Request and track
Notice: Mail-in voting is a convenient and safe way to vote, but your ballot might not count if it’s submitted late or with errors. So follow the directions below on how to vote early or absentee and make your vote count in Illinois.
Voting by mail is a two step process in Illinois.
Step 1: Request your ballot NOW. The deadline for your application to be received is November 3rd.
Step 2: Complete and return your ballot ASAP.
Remember to sign your return ballot. After you complete your ballot, sign the affidavit on the certification envelope. Be sure that your signature matches your signature on file with the state! If you registered online or at the DMV, check the signature on your license. If the signature does not match, your ballot could be tossed and will not count.
First time voters must submit ID when voting by mail.
ID is required with completed mail-in ballot.
If voting-by-mail, ID is still not required but signature must match the signature on the voter registration form.
If you return your ballot by mail, you must add a stamp when mailing in your ballot. You can also return your ballot via commercial delivery services, such as FedEx or UPS (at your expense).
You can also drop off your ballot in person at your local elections office, or drop box.
Any designated person can drop off a ballot for you. You must sign the affidavit on the ballot envelope affirming that authorization was given to deliver the ballot.
If you have an absentee ballot that you are not going to use, or you miss the deadline to return, you may go to your polling place and vote in person. You must submit your vote by mail ballot to the polling place's election judges, fill out an affidavit stating that you never received the vote by mail ballot, or if you received a vote by mail ballot but did not return it to the election authority, you will be eligible to vote provisionally.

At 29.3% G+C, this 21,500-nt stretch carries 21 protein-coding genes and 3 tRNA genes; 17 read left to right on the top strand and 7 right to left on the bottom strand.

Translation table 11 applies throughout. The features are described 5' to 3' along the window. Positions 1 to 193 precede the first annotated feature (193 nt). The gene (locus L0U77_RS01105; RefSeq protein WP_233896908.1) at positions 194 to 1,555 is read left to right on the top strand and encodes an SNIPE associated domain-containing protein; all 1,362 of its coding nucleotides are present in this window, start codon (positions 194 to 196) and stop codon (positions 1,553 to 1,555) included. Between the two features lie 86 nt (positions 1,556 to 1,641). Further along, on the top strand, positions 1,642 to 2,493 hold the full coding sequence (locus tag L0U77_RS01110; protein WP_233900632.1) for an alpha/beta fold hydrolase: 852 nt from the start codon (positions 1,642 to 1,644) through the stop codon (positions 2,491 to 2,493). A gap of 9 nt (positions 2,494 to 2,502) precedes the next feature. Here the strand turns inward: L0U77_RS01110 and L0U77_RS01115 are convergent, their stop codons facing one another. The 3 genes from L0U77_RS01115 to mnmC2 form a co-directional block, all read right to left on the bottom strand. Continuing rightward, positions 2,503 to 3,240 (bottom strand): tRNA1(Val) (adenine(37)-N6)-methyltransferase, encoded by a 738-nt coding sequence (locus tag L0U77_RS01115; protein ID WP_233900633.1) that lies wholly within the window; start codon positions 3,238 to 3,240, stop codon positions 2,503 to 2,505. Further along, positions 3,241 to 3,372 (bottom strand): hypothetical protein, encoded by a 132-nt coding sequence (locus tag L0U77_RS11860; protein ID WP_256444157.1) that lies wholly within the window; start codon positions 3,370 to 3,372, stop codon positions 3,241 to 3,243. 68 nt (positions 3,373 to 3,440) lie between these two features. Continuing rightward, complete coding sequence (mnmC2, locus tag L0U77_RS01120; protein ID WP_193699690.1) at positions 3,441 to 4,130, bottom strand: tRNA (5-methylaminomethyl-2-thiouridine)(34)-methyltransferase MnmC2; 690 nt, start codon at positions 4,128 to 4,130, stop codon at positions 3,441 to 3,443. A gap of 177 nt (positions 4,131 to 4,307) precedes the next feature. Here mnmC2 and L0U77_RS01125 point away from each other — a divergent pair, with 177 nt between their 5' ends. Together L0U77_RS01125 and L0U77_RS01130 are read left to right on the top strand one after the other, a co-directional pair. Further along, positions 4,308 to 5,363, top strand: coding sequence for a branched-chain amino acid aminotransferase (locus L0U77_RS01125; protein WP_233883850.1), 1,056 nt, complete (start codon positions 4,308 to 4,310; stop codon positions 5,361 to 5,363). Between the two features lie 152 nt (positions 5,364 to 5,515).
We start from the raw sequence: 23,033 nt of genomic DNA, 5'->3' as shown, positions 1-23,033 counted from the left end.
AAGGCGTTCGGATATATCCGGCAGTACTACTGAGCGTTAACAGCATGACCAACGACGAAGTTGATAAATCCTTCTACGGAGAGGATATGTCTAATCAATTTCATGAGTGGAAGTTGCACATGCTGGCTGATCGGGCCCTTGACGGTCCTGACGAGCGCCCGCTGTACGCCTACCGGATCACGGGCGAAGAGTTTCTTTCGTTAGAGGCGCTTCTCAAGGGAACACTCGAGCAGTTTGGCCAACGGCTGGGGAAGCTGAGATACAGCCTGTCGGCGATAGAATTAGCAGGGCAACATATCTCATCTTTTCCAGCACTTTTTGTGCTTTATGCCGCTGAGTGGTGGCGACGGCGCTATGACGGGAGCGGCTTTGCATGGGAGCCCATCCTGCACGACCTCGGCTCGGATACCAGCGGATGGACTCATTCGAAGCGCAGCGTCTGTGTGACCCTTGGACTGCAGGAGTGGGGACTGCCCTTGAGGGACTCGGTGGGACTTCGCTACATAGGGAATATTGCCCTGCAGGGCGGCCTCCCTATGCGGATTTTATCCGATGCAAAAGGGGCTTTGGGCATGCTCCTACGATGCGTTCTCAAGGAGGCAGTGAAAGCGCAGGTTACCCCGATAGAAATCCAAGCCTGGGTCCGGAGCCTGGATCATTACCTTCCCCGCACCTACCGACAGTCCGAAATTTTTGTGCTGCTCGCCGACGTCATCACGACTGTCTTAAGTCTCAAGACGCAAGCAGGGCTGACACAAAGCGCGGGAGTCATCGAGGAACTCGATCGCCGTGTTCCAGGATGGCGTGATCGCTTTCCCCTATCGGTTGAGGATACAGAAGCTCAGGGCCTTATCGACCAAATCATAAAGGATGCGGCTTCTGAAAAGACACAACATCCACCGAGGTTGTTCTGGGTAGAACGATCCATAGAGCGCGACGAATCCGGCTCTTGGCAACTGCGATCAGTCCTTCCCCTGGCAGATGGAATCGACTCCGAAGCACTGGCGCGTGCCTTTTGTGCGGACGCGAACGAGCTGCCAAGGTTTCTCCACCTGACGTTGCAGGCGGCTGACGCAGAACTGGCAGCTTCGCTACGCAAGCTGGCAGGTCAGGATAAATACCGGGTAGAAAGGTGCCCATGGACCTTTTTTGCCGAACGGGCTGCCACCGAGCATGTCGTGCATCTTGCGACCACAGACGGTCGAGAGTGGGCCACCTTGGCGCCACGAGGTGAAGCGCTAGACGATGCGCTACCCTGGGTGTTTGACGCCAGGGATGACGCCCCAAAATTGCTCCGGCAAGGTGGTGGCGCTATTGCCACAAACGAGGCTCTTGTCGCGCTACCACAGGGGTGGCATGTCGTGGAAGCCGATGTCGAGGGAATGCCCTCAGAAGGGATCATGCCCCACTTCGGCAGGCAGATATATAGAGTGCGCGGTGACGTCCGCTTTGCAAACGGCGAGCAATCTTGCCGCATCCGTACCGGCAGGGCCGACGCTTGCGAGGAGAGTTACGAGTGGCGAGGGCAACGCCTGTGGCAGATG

Illinois does offer voters a chance to address challenges to their ballot.
Your state has a cure period, which means you can “cure” a challenge to the signature on your ballot if it was done incorrectly. Your local election office is required to contact you and give you options to remedy your ballot. You have until 14 days after Election Day to cure your ballot.
You may get a call from a number you do not recognize with a notification that you need to cure your ballot. Be sure to pick up so that you don’t miss your chance to make sure your vote counts.
Enter your address below to see what you can expect on Election Day.
Your state automatically registers people to vote at their address of record when they interact with certain state agencies. If you have moved, changed your name or want to add a political party selection, you must update your voter registration. Click here to check to see if you are registered to vote, and update your registration if needed.
You can register to vote and cast your ballot on Election Day at your polling place or local elections office. Bring a valid ID and proof of residence with you.
Early voting locations can be found here. You may register to vote in person at early voting locations. Dates and hours vary by county.
Some states have laws that specifically allow citizens to preregister at a certain age while others allow registration as long as you’re 18 by the next election. Preregistration means you’ll be automatically registered to vote on your 18th birthday without taking any additional steps.
In Illinois, you can preregister to vote if you are 18 by the next election. Register to vote today!
Some states even let you vote in their primaries at 17 if you’ll be 18 by the general election so you can participate in the whole process!
You can vote in the Illinois primaries if you are 17 by the next election.